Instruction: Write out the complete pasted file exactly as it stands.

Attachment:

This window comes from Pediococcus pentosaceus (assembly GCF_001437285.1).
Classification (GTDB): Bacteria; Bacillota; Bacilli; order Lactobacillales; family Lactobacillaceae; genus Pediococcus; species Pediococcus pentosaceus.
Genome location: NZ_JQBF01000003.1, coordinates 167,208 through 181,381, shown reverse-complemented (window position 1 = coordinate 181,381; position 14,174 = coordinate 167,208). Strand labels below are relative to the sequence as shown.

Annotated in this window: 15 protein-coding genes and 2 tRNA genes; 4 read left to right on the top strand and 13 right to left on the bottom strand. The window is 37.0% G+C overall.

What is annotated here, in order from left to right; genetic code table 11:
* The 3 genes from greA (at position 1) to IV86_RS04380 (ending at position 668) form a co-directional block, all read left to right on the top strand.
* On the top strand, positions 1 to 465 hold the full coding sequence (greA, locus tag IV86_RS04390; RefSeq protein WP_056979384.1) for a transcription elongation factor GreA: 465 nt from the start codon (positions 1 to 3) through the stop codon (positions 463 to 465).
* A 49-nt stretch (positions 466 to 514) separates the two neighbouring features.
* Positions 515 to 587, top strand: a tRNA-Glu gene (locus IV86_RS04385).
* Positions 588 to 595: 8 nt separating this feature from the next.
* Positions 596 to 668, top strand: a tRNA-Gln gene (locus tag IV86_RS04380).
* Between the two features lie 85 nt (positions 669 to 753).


This window comes from Pediococcus pentosaceus (assembly GCF_001437285.1).
Classification (GTDB): Bacteria; Bacillota; Bacilli; order Lactobacillales; family Lactobacillaceae; genus Pediococcus; species Pediococcus pentosaceus.
Genome location: NZ_JQBF01000003.1, coordinates 167,208 through 181,381, shown reverse-complemented (window position 1 = coordinate 181,381; position 14,174 = coordinate 167,208). Strand labels below are relative to the sequence as shown.

Annotated in this window: 15 protein-coding genes and 2 tRNA genes; 4 read left to right on the top strand and 13 right to left on the bottom strand. The window is 37.0% G+C overall.

What is annotated here, in order from left to right; genetic code table 11:
* The 3 genes from greA (at position 1) to IV86_RS04380 (ending at position 668) form a co-directional block, all read left to right on the top strand.
* On the top strand, positions 1 to 465 hold the full coding sequence (greA, locus tag IV86_RS04390; RefSeq protein WP_056979384.1) for a transcription elongation factor GreA: 465 nt from the start codon (positions 1 to 3) through the stop codon (positions 463 to 465).
* A 49-nt stretch (positions 466 to 514) separates the two neighbouring features.
* Positions 515 to 587, top strand: a tRNA-Glu gene (locus IV86_RS04385).
* Positions 588 to 595: 8 nt separating this feature from the next.
* Positions 596 to 668, top strand: a tRNA-Gln gene (locus tag IV86_RS04380).
* Between the two features lie 85 nt (positions 669 to 753).